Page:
Lastly, we found that the level of salivary, but not blood BDNF IV methylation significantly decreases after patients underwent a 12-week psychotherapeutic treatment. This is particularly interesting, since the hereof predicted biological consequence, increased expression of BDNF, is also observed in response to antidepressant and mood-stabilizing pharmacological treatment and clinical improvement of BPD [5559]. BPD patients did not experience any change of pharmacological treatment immediately before and during study participation. Therefore, the observed effects are unlikely to derive from psychopharmacological treatment and may present a true effect of psychotherapy. Our results are consistent with the data obtained by Perroud et al. [17], showing a decrease in BDNF IV methylation in BPD patients after the same psychotherapeutic intervention, though they observed the effect in the blood and not saliva. However, while Perroud et al. found the effect to be specific for treatment responders, we did not find differences in methylation change between patients with and without significant improvement of psychological symptoms after therapy. Still, the finding indicates psychotherapy-induced changes in DNA methylation. Therefore, it provides support for the conceptual premise that psychotherapeutic intervention alters biological mechanisms in a way that is comparable to pharmacological treatment [83]. Nevertheless, our results need to be interpreted with caution and the specificity of the observed effect remains to be elucidated. A major limitation of both the above-mentioned previous and the current study is the lack of appropriate control groups at the second time point of sampling, i.e., BPD patients and healthy controls without psychotherapeutic intervention. Further, potential bias may have been introduced by the cellular composition of our samples. This should be addressed in future experiments by analysis of isolated cell types, inclusion of cell counts, or application of post hoc statistical deconvolution algorithms if epigenome-wide methylation data is available [84]. One of the major confounders of cellular composition of the saliva is age [85] . However, as our sample of BPD patients and healthy control individuals was matched for age, we can exclude this as a confounder and assume that differences in cellular composition in the saliva introduced random noise rather than a systematic bias to the data. Variables that indeed differed significantly between patient and control group and have a known influence on BDNF IV methylation are smoking, experience of ELS, and intake of pharmacological medication. Smoking is known to exert a broad influence on genome-wide DNA methylation with so far limited understanding of gene-specific effects [30, 31]. We found only little influence of current smoking behavior on BDNF DNA methylation. However, we did not assess prenatal exposure to smoking, though it is reported to have an effect on BDNF methylation, as well as promote vulnerability to BPD later in life [86]. Consequently, we cannot exclude the influence of prenatal exposure to smoking on the observed differences in the saliva BDNF methylation of BPD patients. In addition, there is evidence that ELS, such as childhood maltreatment and abuse, influences BDNF IV promoter methylation specifically [2426] and may therefore have introduced systematic bias in the results. In line with this, the experience of ELS was identified as confounder in our linear model to predict DNA methylation, even though its influence was relatively small (10.2% CIE, β < 0.1). Therefore, we are not able to fully disentangle the effects of ELS and BPD on BDNF IV promoter methylation. Further studies will be necessary to elucidate the potential role of BDNF methylation in mediating vulnerability to borderline personality traits conferred by ELS [29]. With regard to intake of medication, the majority of the literature points towards a positive effect of psychopharmacological treatment on BDNF levels both in serum of patients [55, 56] as well as in cell culture experiments [58, 59, 87]. According to the DNA methylation paradigm, this increase of BDNF protein levels would correspond to a decrease in promoter methylation. Since we observed increased methylation in pharmacologically treated subjects, we therefore assume that it is more likely that medication intake has masked potential differences, rather than produced them. Further, medication did not change between T1 and T2 and is therefore unlikely to have caused the observed decrease in DNA methylation in BPD patients in response to treatment. A limitation of our study is the undefined positive predictive power of our findings, since only a limited amount of data on effect sizes for differential BDNF methylation in BPD was available a priori. Therefore, even though the size of our sample is in the range of, if not higher than the sample sizes reported from comparable studies (see [16, 17, 19]), the biological relevance of our finding needs to be determined in future studies and the robustness of our findings need to be confirmed by replication in independent cohorts. Further, the so far limited understanding of the dynamics of DNA methylation patterns in human peripheral tissues is increasingly investigated [88] and future studies remain to determine the stability of the observed methylation differences over time and its potential correlation or predictive value for the long-term development of psychiatric symptoms.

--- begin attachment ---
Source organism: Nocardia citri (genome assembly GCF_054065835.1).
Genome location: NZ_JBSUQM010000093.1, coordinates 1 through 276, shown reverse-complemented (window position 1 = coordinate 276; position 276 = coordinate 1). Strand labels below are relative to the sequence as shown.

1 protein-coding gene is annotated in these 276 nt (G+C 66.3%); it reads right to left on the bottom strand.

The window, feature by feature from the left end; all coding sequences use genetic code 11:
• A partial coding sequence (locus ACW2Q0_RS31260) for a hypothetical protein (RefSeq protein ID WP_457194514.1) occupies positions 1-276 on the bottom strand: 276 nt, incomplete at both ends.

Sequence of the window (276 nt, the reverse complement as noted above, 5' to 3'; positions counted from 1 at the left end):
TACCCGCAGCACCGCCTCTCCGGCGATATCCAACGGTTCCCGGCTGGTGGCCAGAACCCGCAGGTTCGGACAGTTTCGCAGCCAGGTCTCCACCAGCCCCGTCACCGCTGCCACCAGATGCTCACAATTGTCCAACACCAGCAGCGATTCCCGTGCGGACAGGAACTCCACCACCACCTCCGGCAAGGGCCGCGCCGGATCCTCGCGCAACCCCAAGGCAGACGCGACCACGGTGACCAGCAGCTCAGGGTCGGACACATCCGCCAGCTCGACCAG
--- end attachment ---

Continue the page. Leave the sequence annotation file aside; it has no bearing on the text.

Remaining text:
Conclusions